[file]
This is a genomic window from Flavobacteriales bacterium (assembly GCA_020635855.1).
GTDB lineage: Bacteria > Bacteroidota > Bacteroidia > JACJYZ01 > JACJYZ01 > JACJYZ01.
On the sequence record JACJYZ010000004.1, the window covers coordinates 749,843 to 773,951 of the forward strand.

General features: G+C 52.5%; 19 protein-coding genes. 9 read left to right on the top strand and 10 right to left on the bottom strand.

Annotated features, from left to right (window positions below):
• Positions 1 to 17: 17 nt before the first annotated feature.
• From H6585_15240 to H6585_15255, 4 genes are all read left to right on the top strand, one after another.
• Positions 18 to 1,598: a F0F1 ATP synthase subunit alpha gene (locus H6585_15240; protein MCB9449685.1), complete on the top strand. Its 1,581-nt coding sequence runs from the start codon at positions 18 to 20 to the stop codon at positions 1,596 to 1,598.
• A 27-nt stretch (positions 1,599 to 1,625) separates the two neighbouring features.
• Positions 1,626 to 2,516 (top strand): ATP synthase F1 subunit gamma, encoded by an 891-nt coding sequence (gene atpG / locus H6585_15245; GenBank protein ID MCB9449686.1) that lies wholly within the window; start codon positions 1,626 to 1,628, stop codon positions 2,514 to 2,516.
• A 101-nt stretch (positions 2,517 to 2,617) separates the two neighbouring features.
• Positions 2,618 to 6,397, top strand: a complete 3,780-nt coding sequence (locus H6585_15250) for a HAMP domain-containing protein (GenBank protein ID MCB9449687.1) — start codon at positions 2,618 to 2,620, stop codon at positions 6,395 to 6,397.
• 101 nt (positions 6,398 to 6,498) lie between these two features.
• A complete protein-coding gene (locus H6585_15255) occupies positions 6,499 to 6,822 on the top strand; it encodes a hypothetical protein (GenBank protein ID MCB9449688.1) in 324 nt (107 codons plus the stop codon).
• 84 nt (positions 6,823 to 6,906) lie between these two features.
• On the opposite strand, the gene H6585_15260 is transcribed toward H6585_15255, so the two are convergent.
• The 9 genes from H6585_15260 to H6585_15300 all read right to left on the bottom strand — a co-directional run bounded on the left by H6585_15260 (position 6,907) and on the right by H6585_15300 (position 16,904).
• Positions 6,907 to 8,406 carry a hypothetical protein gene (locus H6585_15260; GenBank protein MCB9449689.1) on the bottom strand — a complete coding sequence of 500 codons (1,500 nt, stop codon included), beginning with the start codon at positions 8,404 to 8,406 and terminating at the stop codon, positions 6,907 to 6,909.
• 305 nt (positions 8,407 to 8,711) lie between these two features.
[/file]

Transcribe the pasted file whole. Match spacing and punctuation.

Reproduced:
This is a genomic window from Flavobacteriales bacterium (assembly GCA_020635855.1).
GTDB lineage: Bacteria > Bacteroidota > Bacteroidia > JACJYZ01 > JACJYZ01 > JACJYZ01.
On the sequence record JACJYZ010000004.1, the window covers coordinates 749,843 to 773,951 of the forward strand.

General features: G+C 52.5%; 19 protein-coding genes. 9 read left to right on the top strand and 10 right to left on the bottom strand.

Annotated features, from left to right (window positions below):
• Positions 1 to 17: 17 nt before the first annotated feature.
• From H6585_15240 to H6585_15255, 4 genes are all read left to right on the top strand, one after another.
• Positions 18 to 1,598: a F0F1 ATP synthase subunit alpha gene (locus H6585_15240; protein MCB9449685.1), complete on the top strand. Its 1,581-nt coding sequence runs from the start codon at positions 18 to 20 to the stop codon at positions 1,596 to 1,598.
• A 27-nt stretch (positions 1,599 to 1,625) separates the two neighbouring features.
• Positions 1,626 to 2,516 (top strand): ATP synthase F1 subunit gamma, encoded by an 891-nt coding sequence (gene atpG / locus H6585_15245; GenBank protein ID MCB9449686.1) that lies wholly within the window; start codon positions 1,626 to 1,628, stop codon positions 2,514 to 2,516.
• A 101-nt stretch (positions 2,517 to 2,617) separates the two neighbouring features.
• Positions 2,618 to 6,397, top strand: a complete 3,780-nt coding sequence (locus H6585_15250) for a HAMP domain-containing protein (GenBank protein ID MCB9449687.1) — start codon at positions 2,618 to 2,620, stop codon at positions 6,395 to 6,397.
• 101 nt (positions 6,398 to 6,498) lie between these two features.
• A complete protein-coding gene (locus H6585_15255) occupies positions 6,499 to 6,822 on the top strand; it encodes a hypothetical protein (GenBank protein ID MCB9449688.1) in 324 nt (107 codons plus the stop codon).
• 84 nt (positions 6,823 to 6,906) lie between these two features.
• On the opposite strand, the gene H6585_15260 is transcribed toward H6585_15255, so the two are convergent.
• The 9 genes from H6585_15260 to H6585_15300 all read right to left on the bottom strand — a co-directional run bounded on the left by H6585_15260 (position 6,907) and on the right by H6585_15300 (position 16,904).
• Positions 6,907 to 8,406 carry a hypothetical protein gene (locus H6585_15260; GenBank protein MCB9449689.1) on the bottom strand — a complete coding sequence of 500 codons (1,500 nt, stop codon included), beginning with the start codon at positions 8,404 to 8,406 and terminating at the stop codon, positions 6,907 to 6,909.
• 305 nt (positions 8,407 to 8,711) lie between these two features.